Home Reviews Computers HP ENVY x2 hampered by Windows 8: REVIEW RELOADED
HP ENVY x2 hampered by Windows 8: REVIEW RELOADED Featured

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Yesterday, I published a scathing review of the hybrid notebook PC and tablet from Hewlett-Packard, the HP ENVY x2. I stand by the conclusions of that review - underpowered,  overpriced and neither a good tablet nor PC. However, I believe the hardware is actually very nice and the story would have been quite different had HP not used Windows 8 or upped its hardware specs.

Recapping on my previous review, the HP ENVY x2 is a very well put together device. The hardware is solid, the keyboard is very usable, as is the high-res display, which neatly unhooks from the keyboard dock and transforms into an oversized tablet.

As a tablet, the HP ENVY x2 has quite respectable specs, with an Intel Atom Z2760 (dual core, 1.80GHz) processor, 2GB RAM and 64GB SSD. As a PC, these specs don't make the grade. As either device pre-loaded with Windows 8 standard edition, forget about it and HP should have known better.

Here's why (from Microsoft's own website):

If you want to run Windows 8 on your PC, here's what it takes:

    Processor: 1 gigahertz (GHz) or faster with support for PAE, NX, and SSE2 (more info)

    RAM: 1 gigabyte (GB) (32-bit) or 2 GB (64-bit)

    Hard disk space: 16 GB (32-bit) or 20 GB (64-bit)

    Graphics card: Microsoft DirectX 9 graphics device with WDDM driver

Anyone who has had any experience running Microsoft Windows of any variety in any era knows that when Microsoft releases the MINIMUM hardware specs (specifically RAM) to run its software, then unless you at least double them your machine will run like an overweight dog with short legs if it runs at all. If you double the specs your machine may give you barely acceptable performance but let's face it, you probably need to triple or quadruple the amount of RAM to get your machine humming nicely.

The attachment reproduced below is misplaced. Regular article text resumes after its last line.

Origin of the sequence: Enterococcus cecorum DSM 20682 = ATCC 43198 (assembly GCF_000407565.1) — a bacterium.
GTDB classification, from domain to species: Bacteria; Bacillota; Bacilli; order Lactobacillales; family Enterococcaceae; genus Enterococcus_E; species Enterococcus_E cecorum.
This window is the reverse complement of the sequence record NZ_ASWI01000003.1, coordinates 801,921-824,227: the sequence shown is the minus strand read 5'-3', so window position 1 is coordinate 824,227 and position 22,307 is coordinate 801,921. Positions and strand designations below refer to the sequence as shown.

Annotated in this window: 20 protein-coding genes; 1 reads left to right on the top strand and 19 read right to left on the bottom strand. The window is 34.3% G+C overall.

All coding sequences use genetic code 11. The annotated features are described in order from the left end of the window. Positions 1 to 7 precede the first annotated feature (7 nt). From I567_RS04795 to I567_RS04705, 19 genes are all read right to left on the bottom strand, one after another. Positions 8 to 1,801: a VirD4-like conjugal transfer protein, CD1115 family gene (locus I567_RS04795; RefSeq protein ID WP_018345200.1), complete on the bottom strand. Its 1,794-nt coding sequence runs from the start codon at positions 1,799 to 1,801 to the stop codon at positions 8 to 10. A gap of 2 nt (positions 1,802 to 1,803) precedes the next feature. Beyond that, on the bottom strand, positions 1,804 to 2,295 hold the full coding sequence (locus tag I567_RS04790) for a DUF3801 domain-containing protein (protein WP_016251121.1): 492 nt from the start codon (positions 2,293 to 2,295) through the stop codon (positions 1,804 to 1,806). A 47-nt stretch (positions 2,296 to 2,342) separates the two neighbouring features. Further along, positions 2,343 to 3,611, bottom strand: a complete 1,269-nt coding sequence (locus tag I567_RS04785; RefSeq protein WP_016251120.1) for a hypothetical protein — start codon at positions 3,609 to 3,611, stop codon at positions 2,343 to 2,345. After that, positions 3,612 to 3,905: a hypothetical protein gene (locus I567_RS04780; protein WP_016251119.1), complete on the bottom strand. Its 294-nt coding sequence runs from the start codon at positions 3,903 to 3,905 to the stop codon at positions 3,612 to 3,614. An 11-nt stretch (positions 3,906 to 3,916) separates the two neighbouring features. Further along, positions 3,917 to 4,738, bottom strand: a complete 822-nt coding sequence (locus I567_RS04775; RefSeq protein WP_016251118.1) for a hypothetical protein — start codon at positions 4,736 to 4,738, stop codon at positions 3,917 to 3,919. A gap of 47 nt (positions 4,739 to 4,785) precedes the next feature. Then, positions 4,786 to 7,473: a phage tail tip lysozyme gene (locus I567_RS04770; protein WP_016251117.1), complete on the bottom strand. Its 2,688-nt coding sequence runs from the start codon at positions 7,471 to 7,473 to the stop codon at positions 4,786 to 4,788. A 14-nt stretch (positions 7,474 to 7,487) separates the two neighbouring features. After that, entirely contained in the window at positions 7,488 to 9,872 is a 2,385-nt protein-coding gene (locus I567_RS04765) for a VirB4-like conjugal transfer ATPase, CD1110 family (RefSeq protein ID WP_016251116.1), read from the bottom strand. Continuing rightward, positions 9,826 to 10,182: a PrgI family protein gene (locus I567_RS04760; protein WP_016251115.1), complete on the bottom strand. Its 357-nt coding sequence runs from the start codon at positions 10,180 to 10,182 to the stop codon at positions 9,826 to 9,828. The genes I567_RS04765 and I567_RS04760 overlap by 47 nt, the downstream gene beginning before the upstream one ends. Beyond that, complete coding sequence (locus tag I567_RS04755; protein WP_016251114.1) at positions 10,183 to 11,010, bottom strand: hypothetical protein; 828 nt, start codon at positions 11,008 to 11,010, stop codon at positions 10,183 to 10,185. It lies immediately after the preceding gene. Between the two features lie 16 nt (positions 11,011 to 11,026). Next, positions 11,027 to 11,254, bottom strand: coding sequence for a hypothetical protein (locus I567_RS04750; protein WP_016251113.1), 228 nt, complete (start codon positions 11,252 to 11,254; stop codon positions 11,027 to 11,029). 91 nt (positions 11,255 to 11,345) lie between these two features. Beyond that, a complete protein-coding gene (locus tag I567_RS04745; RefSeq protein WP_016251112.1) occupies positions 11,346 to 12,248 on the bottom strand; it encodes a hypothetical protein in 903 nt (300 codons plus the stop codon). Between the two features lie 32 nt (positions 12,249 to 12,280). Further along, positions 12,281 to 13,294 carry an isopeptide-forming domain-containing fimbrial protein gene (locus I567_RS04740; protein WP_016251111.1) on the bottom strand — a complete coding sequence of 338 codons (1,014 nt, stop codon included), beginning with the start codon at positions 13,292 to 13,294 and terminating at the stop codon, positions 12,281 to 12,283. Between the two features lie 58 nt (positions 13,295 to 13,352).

The HP ENVY x2 has a 32-bit Intel Atom processor with 2GB of RAM, which cannot be increased. Therefore, Windows 8 standard edition runs but it barely jogs.

It really isn't hard to understand what HP is trying to achieve when it released the HP ENVY x2 to the market. It wants to give Windows PC users access to all their familiar applications while also enabling them to have the benefits of the tablet experience.

The problem is that when users pay top dollar they expect performance and for that HP will need to up their specs somehow. At least 4GB of RAM and a faster processor are needed, with the probable sacrifice of some battery life.

On the other hand, I must admit that I'm not a fan of Windows 8 but the HP ENVY x2 hardware concept is quite nice. Why not keep the shell and re-release it as an Android hybrid tablet device?


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Stan Beer


Stan Beer co-founded iTWire in 2005. With 30 plus years of experience working in IT and Australian technology media, Beer has published articles in most of the IT publications that have mattered, including the AFR, The Australian, SMH, The Age, as well as a multitude of trade publications.